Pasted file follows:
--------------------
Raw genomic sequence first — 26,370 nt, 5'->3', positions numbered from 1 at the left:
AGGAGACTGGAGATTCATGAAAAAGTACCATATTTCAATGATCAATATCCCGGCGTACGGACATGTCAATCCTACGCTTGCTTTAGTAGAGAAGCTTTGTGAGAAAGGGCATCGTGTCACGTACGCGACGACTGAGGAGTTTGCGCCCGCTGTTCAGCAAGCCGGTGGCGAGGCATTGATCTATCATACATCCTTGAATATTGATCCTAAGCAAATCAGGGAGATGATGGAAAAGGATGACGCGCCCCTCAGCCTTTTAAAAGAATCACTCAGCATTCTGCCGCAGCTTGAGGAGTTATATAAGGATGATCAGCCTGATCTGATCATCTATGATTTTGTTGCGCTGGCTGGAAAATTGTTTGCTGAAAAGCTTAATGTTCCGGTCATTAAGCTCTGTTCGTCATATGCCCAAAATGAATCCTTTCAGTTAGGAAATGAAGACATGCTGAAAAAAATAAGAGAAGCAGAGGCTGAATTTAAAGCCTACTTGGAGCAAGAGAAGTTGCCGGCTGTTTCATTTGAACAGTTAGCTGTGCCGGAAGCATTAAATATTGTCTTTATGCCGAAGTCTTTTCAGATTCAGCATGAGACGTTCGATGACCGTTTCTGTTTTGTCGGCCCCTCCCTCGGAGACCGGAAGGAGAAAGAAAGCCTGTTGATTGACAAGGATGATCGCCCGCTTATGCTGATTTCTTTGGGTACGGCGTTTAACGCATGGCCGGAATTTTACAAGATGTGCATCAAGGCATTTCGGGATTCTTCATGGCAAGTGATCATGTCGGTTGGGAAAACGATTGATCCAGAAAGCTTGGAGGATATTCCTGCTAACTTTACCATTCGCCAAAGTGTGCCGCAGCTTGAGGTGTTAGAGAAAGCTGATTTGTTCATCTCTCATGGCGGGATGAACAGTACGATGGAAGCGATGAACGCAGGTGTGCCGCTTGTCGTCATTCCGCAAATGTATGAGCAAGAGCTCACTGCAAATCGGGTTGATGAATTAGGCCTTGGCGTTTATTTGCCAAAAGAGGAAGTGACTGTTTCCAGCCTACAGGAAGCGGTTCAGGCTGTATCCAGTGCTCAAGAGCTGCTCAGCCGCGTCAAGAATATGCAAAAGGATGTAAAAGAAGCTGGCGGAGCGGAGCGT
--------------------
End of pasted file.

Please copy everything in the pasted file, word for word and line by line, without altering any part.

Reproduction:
Raw genomic sequence first — 26,370 nt, 5'->3', positions numbered from 1 at the left:
AGGAGACTGGAGATTCATGAAAAAGTACCATATTTCAATGATCAATATCCCGGCGTACGGACATGTCAATCCTACGCTTGCTTTAGTAGAGAAGCTTTGTGAGAAAGGGCATCGTGTCACGTACGCGACGACTGAGGAGTTTGCGCCCGCTGTTCAGCAAGCCGGTGGCGAGGCATTGATCTATCATACATCCTTGAATATTGATCCTAAGCAAATCAGGGAGATGATGGAAAAGGATGACGCGCCCCTCAGCCTTTTAAAAGAATCACTCAGCATTCTGCCGCAGCTTGAGGAGTTATATAAGGATGATCAGCCTGATCTGATCATCTATGATTTTGTTGCGCTGGCTGGAAAATTGTTTGCTGAAAAGCTTAATGTTCCGGTCATTAAGCTCTGTTCGTCATATGCCCAAAATGAATCCTTTCAGTTAGGAAATGAAGACATGCTGAAAAAAATAAGAGAAGCAGAGGCTGAATTTAAAGCCTACTTGGAGCAAGAGAAGTTGCCGGCTGTTTCATTTGAACAGTTAGCTGTGCCGGAAGCATTAAATATTGTCTTTATGCCGAAGTCTTTTCAGATTCAGCATGAGACGTTCGATGACCGTTTCTGTTTTGTCGGCCCCTCCCTCGGAGACCGGAAGGAGAAAGAAAGCCTGTTGATTGACAAGGATGATCGCCCGCTTATGCTGATTTCTTTGGGTACGGCGTTTAACGCATGGCCGGAATTTTACAAGATGTGCATCAAGGCATTTCGGGATTCTTCATGGCAAGTGATCATGTCGGTTGGGAAAACGATTGATCCAGAAAGCTTGGAGGATATTCCTGCTAACTTTACCATTCGCCAAAGTGTGCCGCAGCTTGAGGTGTTAGAGAAAGCTGATTTGTTCATCTCTCATGGCGGGATGAACAGTACGATGGAAGCGATGAACGCAGGTGTGCCGCTTGTCGTCATTCCGCAAATGTATGAGCAAGAGCTCACTGCAAATCGGGTTGATGAATTAGGCCTTGGCGTTTATTTGCCAAAAGAGGAAGTGACTGTTTCCAGCCTACAGGAAGCGGTTCAGGCTGTATCCAGTGCTCAAGAGCTGCTCAGCCGCGTCAAGAATATGCAAAAGGATGTAAAAGAAGCTGGCGGAGCGGAGCGT